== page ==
Glasgow yelled back, "You want some of this?  You want to go?," to which Whitehead  

                                                                        



responded, "Shut up.  I'm talking to my kid."  Glasgow then stopped, got off his bike,  

                                                     



and walked back to Whitehead, continuing to yell at him to put his dogs on a leash.  

                                                                                                                  



Whitehead and his son both testified at the later trial that Glasgow had a knife still in his  

                                                                 



hand, and they both testified that they thought Glasgow was going to stab Whitehead.  



Instead, Glasgow walked back to his bike and rode away.  



                    Glasgow was  indicted for third-degree assault.  At his trial, Glasgow's  

                                           



defense  was  that  he  did  not  have  the  knife  in  his  hand  when  he  walked  back  to  

                            



Whitehead.  The jury rejected this defense and convicted him of third-degree assault.  



                                                              - 2 -                                                         2469
  


----------------------- Page 3-----------------------

           Why we conclude that the trial court properly denied Glasgow's proposed  

          jury instructions  



                    At the start of Glasgow's trial, defense counsel asked the court to instruct  

                                                                   



the jury on various Homer code provisions regarding the control of animals, as well as  

                                                                                                                   



state statutes authorizing a person in certain circumstances to kill a dog that is running  

                                                                                                      



            1  

at large.                                                                     

               Defense counsel argued that Whitehead's dogs "were frightening [his] client"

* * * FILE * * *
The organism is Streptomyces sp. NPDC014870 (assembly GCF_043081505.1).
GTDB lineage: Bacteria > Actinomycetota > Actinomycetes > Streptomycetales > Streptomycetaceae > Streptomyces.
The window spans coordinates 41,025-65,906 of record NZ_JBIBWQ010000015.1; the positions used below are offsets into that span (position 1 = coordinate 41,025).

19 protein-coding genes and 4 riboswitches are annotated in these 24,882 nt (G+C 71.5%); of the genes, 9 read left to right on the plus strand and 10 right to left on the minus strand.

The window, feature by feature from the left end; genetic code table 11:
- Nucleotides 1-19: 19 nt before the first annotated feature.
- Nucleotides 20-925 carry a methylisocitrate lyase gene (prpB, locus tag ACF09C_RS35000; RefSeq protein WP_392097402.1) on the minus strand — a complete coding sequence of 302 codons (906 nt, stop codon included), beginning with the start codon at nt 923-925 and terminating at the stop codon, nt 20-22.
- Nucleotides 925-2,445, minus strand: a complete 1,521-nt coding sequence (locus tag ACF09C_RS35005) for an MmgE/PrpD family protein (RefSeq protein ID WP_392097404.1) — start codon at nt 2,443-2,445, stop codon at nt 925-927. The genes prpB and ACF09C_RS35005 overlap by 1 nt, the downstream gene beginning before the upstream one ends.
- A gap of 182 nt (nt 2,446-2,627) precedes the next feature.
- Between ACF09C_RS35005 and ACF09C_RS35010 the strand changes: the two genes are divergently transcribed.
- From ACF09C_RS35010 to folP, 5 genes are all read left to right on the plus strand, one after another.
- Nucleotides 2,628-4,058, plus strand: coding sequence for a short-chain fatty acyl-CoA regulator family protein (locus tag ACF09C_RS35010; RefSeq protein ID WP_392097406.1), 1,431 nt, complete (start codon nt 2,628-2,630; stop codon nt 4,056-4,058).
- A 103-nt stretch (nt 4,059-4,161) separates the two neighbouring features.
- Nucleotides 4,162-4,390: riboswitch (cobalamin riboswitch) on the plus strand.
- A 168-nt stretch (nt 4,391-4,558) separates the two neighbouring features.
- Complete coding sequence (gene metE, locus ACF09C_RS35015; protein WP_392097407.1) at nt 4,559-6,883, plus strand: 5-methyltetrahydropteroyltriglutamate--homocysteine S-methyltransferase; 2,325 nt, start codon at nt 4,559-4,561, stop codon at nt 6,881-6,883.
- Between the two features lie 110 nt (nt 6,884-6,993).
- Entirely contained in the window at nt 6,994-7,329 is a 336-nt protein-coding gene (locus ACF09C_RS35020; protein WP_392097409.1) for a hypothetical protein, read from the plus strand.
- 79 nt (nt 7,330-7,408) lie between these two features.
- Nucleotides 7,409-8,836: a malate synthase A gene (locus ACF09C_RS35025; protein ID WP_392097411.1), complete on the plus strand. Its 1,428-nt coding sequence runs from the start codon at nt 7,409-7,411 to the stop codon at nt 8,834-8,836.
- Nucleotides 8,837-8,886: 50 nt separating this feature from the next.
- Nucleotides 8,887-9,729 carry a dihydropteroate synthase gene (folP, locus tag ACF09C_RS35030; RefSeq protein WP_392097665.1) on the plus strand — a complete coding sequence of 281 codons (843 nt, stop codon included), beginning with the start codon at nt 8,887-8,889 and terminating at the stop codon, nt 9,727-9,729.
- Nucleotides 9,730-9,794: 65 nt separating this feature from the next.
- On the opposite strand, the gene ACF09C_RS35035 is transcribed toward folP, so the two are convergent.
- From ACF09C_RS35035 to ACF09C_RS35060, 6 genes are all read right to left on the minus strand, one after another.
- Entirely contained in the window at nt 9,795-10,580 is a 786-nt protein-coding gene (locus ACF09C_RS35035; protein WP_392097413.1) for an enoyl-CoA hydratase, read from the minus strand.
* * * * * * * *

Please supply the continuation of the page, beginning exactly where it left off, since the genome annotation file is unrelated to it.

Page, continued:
and  that  Whitehead's  "allowing  his  dogs  to  roam  free"  constituted  "contributory  



                                           

behavior" that led Glasgow to initially pull out his knife.  The court declined to instruct  



the jury on these laws.  



                    Glasgow claims on appeal that the trial court's refusal to give his proposed  

                                                            



jury instructions prevented him from fully presenting his defense, in violation of his right  

                                                                                                 



to due process.  



                    While Glasgow is correct that a defendant has a due process right to present  

                               

his case,2  

                      

               this right does not entitle him to jury instructions on matters that do not relate  

to any legally cognizable defense or any disputed facts in the case.3  

                                                                                                      A trial court does  



                                          

not abuse its discretion by declining to instruct the jury on statutes or other laws not  

applicable to the controversy in question.4  



                                                                            

                    It was undisputed at trial that two of Whitehead's dogs were not leashed.  



                                             

The  statutes  and  municipal  laws  that  Glasgow  cited  in  support  of  his  proposed  



                                                                                                                   

instructions specify how animals are to be controlled and authorize a person in certain  



     1    AS 03.55.010-.030; Homer City Code  20.04.020, 20.08.010(a), 20.08.030(c).  



     2    Smithart v. State, 988 P.2d 583, 586, 588 (Alaska 1999).